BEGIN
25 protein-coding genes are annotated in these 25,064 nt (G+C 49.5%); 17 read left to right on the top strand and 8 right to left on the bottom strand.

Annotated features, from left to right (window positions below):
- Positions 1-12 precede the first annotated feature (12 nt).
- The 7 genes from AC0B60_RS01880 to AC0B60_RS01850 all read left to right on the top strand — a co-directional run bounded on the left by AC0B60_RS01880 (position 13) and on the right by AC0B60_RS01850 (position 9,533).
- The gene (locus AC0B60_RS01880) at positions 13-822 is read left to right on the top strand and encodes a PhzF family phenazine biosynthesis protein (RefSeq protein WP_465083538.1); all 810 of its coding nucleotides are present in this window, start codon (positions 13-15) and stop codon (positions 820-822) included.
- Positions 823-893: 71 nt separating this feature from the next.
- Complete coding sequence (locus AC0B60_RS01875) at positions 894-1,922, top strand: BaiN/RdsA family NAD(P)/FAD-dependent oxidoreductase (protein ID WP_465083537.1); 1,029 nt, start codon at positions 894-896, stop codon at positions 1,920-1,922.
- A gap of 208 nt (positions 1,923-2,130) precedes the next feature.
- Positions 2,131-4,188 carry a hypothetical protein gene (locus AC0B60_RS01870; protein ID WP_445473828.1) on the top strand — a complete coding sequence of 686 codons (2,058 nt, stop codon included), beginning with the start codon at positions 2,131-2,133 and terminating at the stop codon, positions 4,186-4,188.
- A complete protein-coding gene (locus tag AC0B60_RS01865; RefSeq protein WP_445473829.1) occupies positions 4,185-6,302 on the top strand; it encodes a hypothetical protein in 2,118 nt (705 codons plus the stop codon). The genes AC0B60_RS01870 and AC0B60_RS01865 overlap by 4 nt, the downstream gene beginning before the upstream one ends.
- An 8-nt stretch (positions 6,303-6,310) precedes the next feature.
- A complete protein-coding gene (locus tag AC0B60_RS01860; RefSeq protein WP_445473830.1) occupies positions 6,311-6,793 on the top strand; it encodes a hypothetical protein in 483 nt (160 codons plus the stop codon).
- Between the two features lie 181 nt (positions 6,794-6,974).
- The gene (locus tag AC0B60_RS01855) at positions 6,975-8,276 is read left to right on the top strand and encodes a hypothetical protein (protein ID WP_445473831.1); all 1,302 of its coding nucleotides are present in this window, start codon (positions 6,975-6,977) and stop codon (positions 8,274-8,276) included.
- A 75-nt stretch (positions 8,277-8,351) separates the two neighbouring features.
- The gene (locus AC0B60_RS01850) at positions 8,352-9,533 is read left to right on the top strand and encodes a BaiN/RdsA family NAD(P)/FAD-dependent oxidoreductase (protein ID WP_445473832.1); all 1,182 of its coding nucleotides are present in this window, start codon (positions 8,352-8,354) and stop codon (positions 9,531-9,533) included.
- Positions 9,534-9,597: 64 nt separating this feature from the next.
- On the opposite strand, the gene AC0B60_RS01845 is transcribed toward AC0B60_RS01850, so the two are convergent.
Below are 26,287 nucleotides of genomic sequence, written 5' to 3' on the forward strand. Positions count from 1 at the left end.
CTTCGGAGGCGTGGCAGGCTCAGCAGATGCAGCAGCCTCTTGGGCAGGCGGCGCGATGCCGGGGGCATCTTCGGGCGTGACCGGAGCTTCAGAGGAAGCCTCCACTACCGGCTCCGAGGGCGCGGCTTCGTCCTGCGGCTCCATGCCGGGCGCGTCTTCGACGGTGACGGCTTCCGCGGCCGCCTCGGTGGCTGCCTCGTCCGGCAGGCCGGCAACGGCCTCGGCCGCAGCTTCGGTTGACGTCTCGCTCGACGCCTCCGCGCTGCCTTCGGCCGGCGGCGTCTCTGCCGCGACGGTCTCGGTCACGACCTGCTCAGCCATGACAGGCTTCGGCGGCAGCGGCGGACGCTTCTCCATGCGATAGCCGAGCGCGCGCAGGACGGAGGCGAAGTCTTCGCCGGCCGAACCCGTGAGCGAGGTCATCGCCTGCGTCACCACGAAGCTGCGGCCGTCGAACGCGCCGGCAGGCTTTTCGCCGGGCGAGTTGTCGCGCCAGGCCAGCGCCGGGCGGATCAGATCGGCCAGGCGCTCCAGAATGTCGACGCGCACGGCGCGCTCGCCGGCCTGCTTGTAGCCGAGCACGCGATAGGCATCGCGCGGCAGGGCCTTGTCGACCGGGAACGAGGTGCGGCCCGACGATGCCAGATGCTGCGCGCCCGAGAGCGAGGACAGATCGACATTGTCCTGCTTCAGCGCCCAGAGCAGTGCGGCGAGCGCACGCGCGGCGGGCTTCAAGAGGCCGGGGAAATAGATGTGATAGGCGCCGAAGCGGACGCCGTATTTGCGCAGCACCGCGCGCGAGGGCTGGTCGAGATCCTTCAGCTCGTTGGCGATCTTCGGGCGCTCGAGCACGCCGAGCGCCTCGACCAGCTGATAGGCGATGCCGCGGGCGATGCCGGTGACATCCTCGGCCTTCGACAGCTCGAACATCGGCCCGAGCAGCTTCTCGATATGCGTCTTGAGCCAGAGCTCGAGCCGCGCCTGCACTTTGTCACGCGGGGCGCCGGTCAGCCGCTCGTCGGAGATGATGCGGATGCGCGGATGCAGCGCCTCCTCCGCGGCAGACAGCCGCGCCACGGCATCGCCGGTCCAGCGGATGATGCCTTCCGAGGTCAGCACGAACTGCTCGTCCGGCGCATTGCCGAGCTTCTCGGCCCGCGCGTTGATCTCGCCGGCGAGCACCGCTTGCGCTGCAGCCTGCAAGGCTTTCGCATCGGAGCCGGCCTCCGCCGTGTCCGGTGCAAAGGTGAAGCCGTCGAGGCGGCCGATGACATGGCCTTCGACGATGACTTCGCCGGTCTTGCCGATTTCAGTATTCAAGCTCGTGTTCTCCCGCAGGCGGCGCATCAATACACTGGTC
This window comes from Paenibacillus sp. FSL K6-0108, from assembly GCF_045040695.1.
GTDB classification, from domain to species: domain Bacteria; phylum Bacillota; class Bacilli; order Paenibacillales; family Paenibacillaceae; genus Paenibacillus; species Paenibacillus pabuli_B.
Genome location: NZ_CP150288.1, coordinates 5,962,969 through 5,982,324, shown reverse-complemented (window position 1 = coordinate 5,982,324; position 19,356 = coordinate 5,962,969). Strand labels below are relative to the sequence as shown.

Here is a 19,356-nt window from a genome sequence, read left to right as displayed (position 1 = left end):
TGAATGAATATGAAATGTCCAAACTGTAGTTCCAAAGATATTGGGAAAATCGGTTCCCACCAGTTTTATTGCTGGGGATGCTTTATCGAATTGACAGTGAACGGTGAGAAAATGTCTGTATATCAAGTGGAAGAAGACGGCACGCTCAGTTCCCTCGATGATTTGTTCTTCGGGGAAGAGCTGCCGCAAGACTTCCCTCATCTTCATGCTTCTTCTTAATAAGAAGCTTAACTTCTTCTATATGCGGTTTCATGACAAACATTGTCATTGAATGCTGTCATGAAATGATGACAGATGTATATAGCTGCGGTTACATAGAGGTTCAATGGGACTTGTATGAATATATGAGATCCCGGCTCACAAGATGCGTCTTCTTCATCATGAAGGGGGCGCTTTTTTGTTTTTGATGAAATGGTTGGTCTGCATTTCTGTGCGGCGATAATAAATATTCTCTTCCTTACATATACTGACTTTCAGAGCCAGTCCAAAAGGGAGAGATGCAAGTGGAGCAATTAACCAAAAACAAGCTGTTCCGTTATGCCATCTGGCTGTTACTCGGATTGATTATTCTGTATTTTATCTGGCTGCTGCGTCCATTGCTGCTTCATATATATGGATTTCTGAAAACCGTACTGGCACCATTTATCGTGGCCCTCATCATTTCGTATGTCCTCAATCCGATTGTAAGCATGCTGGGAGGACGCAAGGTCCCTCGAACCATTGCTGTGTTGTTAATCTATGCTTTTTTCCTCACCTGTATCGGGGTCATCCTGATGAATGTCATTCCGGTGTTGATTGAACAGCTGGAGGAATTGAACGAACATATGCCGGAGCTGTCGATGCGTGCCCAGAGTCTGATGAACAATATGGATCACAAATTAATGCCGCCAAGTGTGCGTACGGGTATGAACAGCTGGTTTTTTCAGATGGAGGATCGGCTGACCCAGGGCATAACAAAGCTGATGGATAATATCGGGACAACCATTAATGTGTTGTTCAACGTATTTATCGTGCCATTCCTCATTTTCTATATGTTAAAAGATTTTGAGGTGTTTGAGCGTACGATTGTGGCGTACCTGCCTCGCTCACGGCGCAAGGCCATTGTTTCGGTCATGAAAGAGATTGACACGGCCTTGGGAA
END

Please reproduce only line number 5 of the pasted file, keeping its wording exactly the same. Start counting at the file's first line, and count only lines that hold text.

- The gene (locus AC0B60_RS01880) at positions 13-822 is read left to right on the top strand and encodes a PhzF family phenazine biosynthesis protein (RefSeq protein WP_465083538.1); all 810 of its coding nucleotides are present in this window, start codon (positions 13-15) and stop codon (positions 820-822) included.